Directed, as I apprehend I am, to apply a simple and broad jurisprudence to the construction of this contract, it seems to me that it would be a most artificial refinement to read back into the contract the implications of a doctrine not mooted till seven years later, and, if the view which I am about to express is sound, not even today admitted to the canon of international law….
The preceding section calls attention not only to the recent origin of the doctrine but to the great variety of forms which in its short life it has assumed. Some States claim sovereignty over the Shelf. Others pointedly avoid doing so, claiming only “jurisdiction” or “control”, “appurtenance” and the like. Whatever the scope of the rights claimed, some States assert those rights by declaratory proclamations implying their pre‑existence; others issued proclamations which are on the face of them a new departure and designed to be constitutive of title. What is the seaward limit of the Shelf? Here again the answers given differ. Some States say, “its geological or geographical limit, its ‘edge’ or its ‘drop’”. Others (whether because their particular Shelf has got no edge and has got no drop, or for other reasons), say, “the point at which the sea become [sic] 100 fathoms or 200 metres deep”; while yet others say, “a line drawn parallel to the coast of the contiguous power and 200 nautical miles from it”. The 200‑mile claims seems to be more or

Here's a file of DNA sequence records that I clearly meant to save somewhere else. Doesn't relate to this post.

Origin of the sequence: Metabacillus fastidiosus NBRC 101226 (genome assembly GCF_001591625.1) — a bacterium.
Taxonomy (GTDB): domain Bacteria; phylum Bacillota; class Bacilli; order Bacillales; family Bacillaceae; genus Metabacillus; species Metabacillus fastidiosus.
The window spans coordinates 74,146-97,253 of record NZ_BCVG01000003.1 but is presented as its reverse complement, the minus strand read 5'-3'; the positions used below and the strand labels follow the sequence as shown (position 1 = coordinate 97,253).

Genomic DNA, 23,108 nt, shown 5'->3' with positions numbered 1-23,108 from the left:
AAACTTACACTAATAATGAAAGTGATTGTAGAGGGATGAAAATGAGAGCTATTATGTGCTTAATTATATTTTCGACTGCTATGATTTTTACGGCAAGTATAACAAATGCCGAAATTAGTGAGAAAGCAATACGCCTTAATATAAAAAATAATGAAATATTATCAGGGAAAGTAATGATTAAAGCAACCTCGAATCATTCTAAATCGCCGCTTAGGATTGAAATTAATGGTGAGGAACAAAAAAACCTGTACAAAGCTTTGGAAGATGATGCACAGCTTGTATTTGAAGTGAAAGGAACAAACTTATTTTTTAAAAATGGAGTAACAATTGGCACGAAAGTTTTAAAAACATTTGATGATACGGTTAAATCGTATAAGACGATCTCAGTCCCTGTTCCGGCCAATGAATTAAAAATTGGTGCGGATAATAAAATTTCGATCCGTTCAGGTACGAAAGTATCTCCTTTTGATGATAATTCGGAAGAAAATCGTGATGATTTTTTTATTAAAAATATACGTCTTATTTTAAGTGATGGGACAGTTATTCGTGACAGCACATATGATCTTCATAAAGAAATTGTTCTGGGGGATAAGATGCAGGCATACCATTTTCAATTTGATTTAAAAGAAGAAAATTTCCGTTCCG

less universally discredited. The other two criteria seem on their face much more reasonable…. Again how are rights of whatever character to the subsoil of the Shelf acquired? Can they indeed be acquired at all? Or would their existence inevitably conflict with the “freedom” of the high seas? Before the doctrine of the Shelf was promulgated I think the general answer might well have been that they cannot be acquired at all—that the Shelf is as inappropriate as the high seas that roll or repose above it: subject to this reservation, that the sea-bed (not the subsoil) of the submarine area, is in certain rare cases, subject to a customary right vested in certain States to conduct “sedentary” fisheries in such sea-bed. For instance, the right to fish for sponges, coral, oysters, pearls and chank. Indeed, the shallow seas of the Persian Gulf are subject to mutual pearling rights by subjects of the various littoral States. If, however, the submarine area is capable not merely of being the subject-matter of these limited occupational rights over the sea-bed and pro tanto a “res nullius” is its subsoil as a whole res nullius? that is to say, something in which rights can be acquired, but only by effective occupation? Or is the position, as the claimants’ main argument maintains, that the rights in the subsoil of the Shelf adhere (and must be taken always to have adhered) ipso jure—occupation or no occupation—to the contiguous coastal Power? Or failing that, if occupation be indeed necessary; in cases where it is almost impracticable, may proclamations, or similar acts be treated as constructive or symbolic or inchoate occupation (the claimants’ alternative contention under this head)?
Conclusion as to doctrine of the Continental Shelf
Neither the practice of nations nor the pronouncements of learned jurists give any certain or consistent answer to many—perhaps most—of these questions. I am of opinion that there are in this field so many ragged ends and unfilled blanks, so much that is merely tentative and exploratory, that in no form can the doctrine claim as yet to have been assumed hitherto the hard lineaments or the definitive status of an established rule of international law.